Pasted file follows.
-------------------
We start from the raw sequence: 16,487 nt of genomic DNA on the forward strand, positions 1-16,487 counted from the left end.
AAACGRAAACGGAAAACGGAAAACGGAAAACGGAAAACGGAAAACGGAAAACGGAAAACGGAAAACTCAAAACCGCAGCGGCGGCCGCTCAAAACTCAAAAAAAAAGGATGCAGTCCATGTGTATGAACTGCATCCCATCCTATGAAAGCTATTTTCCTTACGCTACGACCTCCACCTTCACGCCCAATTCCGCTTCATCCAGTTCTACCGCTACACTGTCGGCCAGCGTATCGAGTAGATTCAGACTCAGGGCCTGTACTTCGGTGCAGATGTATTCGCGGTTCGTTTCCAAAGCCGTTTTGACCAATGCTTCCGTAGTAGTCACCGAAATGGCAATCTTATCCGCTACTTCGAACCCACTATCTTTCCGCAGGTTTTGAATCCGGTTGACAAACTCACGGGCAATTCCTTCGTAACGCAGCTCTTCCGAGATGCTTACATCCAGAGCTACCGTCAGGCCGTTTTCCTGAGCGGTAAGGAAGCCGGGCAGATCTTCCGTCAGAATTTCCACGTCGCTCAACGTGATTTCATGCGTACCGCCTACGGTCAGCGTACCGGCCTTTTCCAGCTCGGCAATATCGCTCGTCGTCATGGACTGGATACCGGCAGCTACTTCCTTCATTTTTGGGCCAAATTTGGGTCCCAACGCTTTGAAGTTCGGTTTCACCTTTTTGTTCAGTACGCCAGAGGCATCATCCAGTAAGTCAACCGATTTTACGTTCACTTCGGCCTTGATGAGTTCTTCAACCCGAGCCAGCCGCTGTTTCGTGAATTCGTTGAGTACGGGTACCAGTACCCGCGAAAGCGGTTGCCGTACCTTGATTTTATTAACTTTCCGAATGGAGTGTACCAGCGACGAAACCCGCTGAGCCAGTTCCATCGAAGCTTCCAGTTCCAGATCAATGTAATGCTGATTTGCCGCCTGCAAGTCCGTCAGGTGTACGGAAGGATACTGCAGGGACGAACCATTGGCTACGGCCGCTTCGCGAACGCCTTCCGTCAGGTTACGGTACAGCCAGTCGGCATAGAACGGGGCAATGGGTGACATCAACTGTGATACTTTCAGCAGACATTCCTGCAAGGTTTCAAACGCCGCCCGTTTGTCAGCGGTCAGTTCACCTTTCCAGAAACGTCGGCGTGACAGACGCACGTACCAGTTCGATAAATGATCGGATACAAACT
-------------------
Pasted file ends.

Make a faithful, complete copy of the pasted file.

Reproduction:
We start from the raw sequence: 16,487 nt of genomic DNA on the forward strand, positions 1-16,487 counted from the left end.
AAACGRAAACGGAAAACGGAAAACGGAAAACGGAAAACGGAAAACGGAAAACGGAAAACGGAAAACTCAAAACCGCAGCGGCGGCCGCTCAAAACTCAAAAAAAAAGGATGCAGTCCATGTGTATGAACTGCATCCCATCCTATGAAAGCTATTTTCCTTACGCTACGACCTCCACCTTCACGCCCAATTCCGCTTCATCCAGTTCTACCGCTACACTGTCGGCCAGCGTATCGAGTAGATTCAGACTCAGGGCCTGTACTTCGGTGCAGATGTATTCGCGGTTCGTTTCCAAAGCCGTTTTGACCAATGCTTCCGTAGTAGTCACCGAAATGGCAATCTTATCCGCTACTTCGAACCCACTATCTTTCCGCAGGTTTTGAATCCGGTTGACAAACTCACGGGCAATTCCTTCGTAACGCAGCTCTTCCGAGATGCTTACATCCAGAGCTACCGTCAGGCCGTTTTCCTGAGCGGTAAGGAAGCCGGGCAGATCTTCCGTCAGAATTTCCACGTCGCTCAACGTGATTTCATGCGTACCGCCTACGGTCAGCGTACCGGCCTTTTCCAGCTCGGCAATATCGCTCGTCGTCATGGACTGGATACCGGCAGCTACTTCCTTCATTTTTGGGCCAAATTTGGGTCCCAACGCTTTGAAGTTCGGTTTCACCTTTTTGTTCAGTACGCCAGAGGCATCATCCAGTAAGTCAACCGATTTTACGTTCACTTCGGCCTTGATGAGTTCTTCAACCCGAGCCAGCCGCTGTTTCGTGAATTCGTTGAGTACGGGTACCAGTACCCGCGAAAGCGGTTGCCGTACCTTGATTTTATTAACTTTCCGAATGGAGTGTACCAGCGACGAAACCCGCTGAGCCAGTTCCATCGAAGCTTCCAGTTCCAGATCAATGTAATGCTGATTTGCCGCCTGCAAGTCCGTCAGGTGTACGGAAGGATACTGCAGGGACGAACCATTGGCTACGGCCGCTTCGCGAACGCCTTCCGTCAGGTTACGGTACAGCCAGTCGGCATAGAACGGGGCAATGGGTGACATCAACTGTGATACTTTCAGCAGACATTCCTGCAAGGTTTCAAACGCCGCCCGTTTGTCAGCGGTCAGTTCACCTTTCCAGAAACGTCGGCGTGACAGACGCACGTACCAGTTCGATAAATGATCGGATACAAACT